so got to try my new 1/2" Amana cutter today. That is a beast.

For 3D roughing I started at 2mm DOC with 50ipm feedrate… but basically dialed it up in Carbide motion to 150% without blinking


That fan doesn’t just blow apart under jet engine like RPM?

I totally thought it would, but it’s been going strong for months now. It was a careful tight press fit over the collet nut. I used a vice to squeeze it on. So it’s not flopping around. Also, the ring around the outside helps keep it in one piece (and direct the airflow like winglets on airplane wings) It’s also a safety measure. I figured something would one-day catch on exposed fan blades. I suspect also stops it from whirring badly. I should drop a copy up on thingiverse in case anyone is interested. I used petG plastic at 100% infill.

1 Like

That’s awesome, I’m more and more amazed at 3d printing. I just got my printer a few months ago and it’s been a blast learning just how much it can really do.

I imagine with a dust sucker of some sort it must really work well. Almost like ram air into the vacuum. Would love the STL.


I was facing an end grain board i’d glued up from birch ply strips today using a 22.3mm 2 flute cutter. I had a 1.5mm depth but was driving it at 5000mm/min (197 ipm) I heard no drop in rotational speed in the 2.2kw spindle… I think the torque of the 2.2kw spindle means that something else is always the limiting factor in your speeds and feeds. For me, after doing a slightly over the top upgrade for my Z axis, the weakest link is the v-wheels on the X axis and the torque of the X stepper. Things go wrong on that axis if i push too hard. So that’s why I bought linear rails and a high-torque stepper… have to wait till the lull after the holidays to install them. Too busy at the moment!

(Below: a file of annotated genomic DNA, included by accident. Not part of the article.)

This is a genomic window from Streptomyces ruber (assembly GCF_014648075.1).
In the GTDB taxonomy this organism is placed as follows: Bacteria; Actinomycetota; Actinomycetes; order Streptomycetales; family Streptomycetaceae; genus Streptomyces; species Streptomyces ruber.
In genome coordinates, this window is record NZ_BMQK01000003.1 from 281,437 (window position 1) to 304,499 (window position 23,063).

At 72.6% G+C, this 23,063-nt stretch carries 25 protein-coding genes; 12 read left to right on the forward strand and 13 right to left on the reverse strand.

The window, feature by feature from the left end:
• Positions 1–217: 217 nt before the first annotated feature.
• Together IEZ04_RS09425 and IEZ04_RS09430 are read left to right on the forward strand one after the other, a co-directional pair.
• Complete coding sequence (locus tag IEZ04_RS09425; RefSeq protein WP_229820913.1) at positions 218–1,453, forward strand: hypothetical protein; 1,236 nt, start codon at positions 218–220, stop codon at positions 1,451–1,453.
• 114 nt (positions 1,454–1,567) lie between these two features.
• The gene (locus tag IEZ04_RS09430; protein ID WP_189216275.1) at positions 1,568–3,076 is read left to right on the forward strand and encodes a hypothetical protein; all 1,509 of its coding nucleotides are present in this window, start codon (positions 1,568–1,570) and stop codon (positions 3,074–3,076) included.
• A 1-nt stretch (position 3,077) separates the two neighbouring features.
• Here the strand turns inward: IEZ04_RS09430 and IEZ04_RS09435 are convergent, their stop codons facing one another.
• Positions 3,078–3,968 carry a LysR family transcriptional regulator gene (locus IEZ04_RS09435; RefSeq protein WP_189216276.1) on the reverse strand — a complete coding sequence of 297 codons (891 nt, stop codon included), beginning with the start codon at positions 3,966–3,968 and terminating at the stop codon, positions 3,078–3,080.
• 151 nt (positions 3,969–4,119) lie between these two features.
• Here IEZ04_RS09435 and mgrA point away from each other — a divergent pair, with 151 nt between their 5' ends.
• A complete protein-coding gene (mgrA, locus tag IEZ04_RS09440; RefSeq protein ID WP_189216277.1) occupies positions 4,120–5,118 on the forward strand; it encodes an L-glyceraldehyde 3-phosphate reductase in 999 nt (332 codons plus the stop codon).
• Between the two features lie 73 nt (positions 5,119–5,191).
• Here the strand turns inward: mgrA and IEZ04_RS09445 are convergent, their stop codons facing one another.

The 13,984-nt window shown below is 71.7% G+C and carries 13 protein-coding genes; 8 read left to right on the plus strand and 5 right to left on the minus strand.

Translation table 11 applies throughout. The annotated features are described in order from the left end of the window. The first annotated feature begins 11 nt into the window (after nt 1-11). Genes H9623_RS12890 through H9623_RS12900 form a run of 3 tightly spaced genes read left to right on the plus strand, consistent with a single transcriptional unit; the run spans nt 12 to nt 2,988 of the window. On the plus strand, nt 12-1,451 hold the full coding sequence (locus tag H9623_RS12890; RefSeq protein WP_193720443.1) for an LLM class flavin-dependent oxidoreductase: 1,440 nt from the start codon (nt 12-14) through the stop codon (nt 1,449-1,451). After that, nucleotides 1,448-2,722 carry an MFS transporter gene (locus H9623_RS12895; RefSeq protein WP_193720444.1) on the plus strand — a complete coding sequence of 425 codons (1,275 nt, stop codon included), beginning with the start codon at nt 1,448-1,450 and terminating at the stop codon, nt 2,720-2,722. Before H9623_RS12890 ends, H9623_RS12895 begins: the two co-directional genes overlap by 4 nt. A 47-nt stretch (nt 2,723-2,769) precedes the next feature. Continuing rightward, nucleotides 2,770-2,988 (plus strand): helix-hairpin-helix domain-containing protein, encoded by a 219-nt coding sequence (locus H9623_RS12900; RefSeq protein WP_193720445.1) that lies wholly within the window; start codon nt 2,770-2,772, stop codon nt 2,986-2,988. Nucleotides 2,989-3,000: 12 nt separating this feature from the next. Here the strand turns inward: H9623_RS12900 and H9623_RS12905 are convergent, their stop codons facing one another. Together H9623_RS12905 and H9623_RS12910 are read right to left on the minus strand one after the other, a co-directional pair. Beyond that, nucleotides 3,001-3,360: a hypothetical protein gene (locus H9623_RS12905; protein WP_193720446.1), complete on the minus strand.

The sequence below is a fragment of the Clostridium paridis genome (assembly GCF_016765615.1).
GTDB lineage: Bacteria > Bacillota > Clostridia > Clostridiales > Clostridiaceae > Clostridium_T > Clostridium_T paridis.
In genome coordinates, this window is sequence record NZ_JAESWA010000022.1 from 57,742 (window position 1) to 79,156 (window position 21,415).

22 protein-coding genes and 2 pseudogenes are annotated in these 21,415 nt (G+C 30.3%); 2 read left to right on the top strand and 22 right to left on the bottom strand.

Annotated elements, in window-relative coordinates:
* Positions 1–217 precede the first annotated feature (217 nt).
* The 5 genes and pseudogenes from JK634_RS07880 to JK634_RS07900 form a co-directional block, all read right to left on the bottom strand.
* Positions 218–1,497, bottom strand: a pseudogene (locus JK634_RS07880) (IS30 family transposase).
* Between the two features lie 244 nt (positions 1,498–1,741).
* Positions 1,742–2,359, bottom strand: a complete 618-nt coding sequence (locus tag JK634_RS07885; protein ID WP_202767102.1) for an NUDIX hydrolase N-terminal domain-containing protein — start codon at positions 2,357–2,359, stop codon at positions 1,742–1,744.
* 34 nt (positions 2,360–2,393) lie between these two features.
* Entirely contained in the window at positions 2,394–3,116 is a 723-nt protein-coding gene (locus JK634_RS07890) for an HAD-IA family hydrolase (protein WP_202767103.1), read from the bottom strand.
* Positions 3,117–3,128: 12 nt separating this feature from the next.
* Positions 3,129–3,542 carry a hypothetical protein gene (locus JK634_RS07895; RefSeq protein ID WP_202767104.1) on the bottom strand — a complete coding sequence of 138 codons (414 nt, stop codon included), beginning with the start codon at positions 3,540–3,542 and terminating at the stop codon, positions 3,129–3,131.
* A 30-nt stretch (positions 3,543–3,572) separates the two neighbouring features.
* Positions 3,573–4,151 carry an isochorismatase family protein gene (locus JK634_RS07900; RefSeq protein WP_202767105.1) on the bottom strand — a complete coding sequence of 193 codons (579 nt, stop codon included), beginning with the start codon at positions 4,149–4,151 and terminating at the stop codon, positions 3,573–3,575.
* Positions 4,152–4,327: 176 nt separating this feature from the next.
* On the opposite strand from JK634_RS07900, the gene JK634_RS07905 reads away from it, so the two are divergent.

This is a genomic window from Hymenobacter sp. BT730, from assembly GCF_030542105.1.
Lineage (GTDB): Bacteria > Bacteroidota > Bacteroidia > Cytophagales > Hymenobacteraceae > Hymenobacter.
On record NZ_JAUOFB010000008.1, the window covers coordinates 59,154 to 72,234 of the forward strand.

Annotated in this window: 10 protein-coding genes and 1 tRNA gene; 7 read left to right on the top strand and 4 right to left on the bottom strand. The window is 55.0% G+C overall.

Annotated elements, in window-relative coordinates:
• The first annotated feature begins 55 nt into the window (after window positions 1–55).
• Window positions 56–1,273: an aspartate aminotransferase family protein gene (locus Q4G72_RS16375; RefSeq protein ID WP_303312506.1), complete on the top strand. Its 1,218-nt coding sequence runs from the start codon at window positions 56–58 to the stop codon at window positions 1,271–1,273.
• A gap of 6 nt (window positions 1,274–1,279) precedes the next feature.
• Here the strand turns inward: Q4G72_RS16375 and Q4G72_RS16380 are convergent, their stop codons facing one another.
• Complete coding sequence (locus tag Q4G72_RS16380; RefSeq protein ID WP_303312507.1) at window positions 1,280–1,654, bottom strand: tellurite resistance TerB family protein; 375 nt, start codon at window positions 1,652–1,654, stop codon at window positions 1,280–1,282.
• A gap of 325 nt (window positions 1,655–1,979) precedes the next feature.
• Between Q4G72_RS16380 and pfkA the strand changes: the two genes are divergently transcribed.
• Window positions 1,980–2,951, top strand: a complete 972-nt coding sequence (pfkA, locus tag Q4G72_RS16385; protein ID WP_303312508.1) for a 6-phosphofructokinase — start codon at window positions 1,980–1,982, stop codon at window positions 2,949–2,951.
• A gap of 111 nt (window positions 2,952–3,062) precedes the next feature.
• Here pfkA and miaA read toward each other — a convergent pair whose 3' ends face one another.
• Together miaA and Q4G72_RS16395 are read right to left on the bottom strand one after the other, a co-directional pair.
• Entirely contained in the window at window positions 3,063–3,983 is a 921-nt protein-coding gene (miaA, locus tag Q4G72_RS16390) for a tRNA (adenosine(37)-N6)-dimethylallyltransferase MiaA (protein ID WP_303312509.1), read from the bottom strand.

I reckon you can push your feedrate higher. For a facing cut you might as well keep going faster until you get missed steps and then back off your feed rate about 30%. That should give you a calibration. It works flexibly too. If you double the depth of cut you half the feed rate. Lessening tool engagement is the other option. (as with adaptive clearing strategies - I use fusion 360 for my toolpaths.

I keep finding uses for it.
I just uploaded the fan to thingiverse. The fusion 360 file is there so you can modify it directly (if you have f360) Also an STL.
Mine fit snugly over my er20 large collet nut.
The fan is thin enough that it doesn’t get in the way of the spanner flats on the nut.

1 Like

I think you’re absolutely right about that, and suspect that @LiamN would agree!

1 Like